A report on battery metals produced by Aperio Intelligence on behalf of Eurobattery Minerals forecasts a considerable increase in raw materials demand for Europe’s e-mobility sector by 2025, which is unlikely to be met by local producers.
According to the document, Europe produced around 750,000 EVs in 2019, a total that is set to rise to more than 4 million in 2025. This equates to an increase from 4% of market share in 2019 to 22% market share in 2025.
Aperio Intelligence says this production growth can be broadly split between battery electric vehicles (BEV) and plug-in hybrid electric vehicles (PHEV) with BEV increasing the share of overall production over the next decade.
By 2025, Germany, France, Spain, Italy and the UK are expected to produce about 85% of Europe’s EVs, even if leading manufacturers split operations between Europe and Asia.
When it comes to sales volumes, Europe’s market for EVs increased by 137% in 2020 and 44% in 2019 with The Netherlands and Germany leading the pack.
By looking at these production and consumption figures for the EU and adding them to those of other regions, the analyst forecasts that copper demand solely from battery-electric and plug-in hybrid cars and vans would grow from approximately 52,000 tonnes in 2019 to around 317,000 tonnes in 2025.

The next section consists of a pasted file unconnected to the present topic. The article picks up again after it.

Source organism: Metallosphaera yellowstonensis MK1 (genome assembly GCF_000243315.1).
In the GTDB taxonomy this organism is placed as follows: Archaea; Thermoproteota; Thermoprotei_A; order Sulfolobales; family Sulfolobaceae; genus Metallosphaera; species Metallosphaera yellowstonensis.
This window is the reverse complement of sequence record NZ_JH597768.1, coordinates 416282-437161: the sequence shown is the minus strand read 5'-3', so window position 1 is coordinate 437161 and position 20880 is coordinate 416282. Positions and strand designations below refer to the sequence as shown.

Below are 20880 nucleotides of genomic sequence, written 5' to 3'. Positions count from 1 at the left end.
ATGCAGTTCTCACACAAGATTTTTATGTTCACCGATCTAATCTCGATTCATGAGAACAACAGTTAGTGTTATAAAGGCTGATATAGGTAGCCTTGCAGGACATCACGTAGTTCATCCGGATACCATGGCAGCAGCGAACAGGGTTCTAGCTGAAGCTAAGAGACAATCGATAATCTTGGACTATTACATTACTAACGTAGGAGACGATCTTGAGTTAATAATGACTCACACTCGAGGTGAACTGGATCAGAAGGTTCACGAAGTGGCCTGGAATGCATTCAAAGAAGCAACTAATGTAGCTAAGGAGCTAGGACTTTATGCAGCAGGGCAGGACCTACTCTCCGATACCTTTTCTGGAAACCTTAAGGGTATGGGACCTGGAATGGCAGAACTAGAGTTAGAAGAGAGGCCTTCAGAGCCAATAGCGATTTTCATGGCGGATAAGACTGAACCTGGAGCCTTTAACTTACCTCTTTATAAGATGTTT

Demand for nickel, on the other hand, would increase from 22,500 tonnes in 2019 to 129,000 tonnes in 2025 while 51,600 tonnes of cobalt will be needed in 2025 compared to 9,000 tonnes in 2019.
The report’s most recent data, however, show that the EU was responsible for only 13% of the 20.4 million tonnes of copper produced globally in 2019, a large portion of which – 399,000 tonnes – was produced in Poland, followed by Spain, Bulgaria and Sweden.
Similarly, the EU’s mined nickel ore production is a fraction of global production and has been mainly focused in Finland, with approximately 39,000 tonnes in 2019, and Greece, with some 14,000 tonnes in 2019.
European cobalt production was mainly a byproduct of the mining operations of Finnish state-owned company Terrafame and Swedish Boliden. Data from 2018 reveal that the EU – through Finland – contributed just 1,377 tonnes or 0.9% of the 156,483 tonnes of cobalt mined in that year.
Overall, the continent imports 86% of the cobalt it needs and, based on information by the European Commission, cited in Aperio’s review, its demands will require five times more cobalt by 2030 and over 15 times more by 2050 compared to current supply levels.
“The report clearly shows the need to scale up mining production and the sourcing of raw materials within the EU,” Roberto García Martínez, Eurobattery Minerals CEO, said in a media statement.
“We need to act quickly to enable the electric car revolution and ultimately reach the Agenda 2030 targets outlined by the UN. From the report, it is clear that Europe needs to move faster to meet the demand for these materials. A sustainable car industry cannot continue to rely on unsustainable mining.”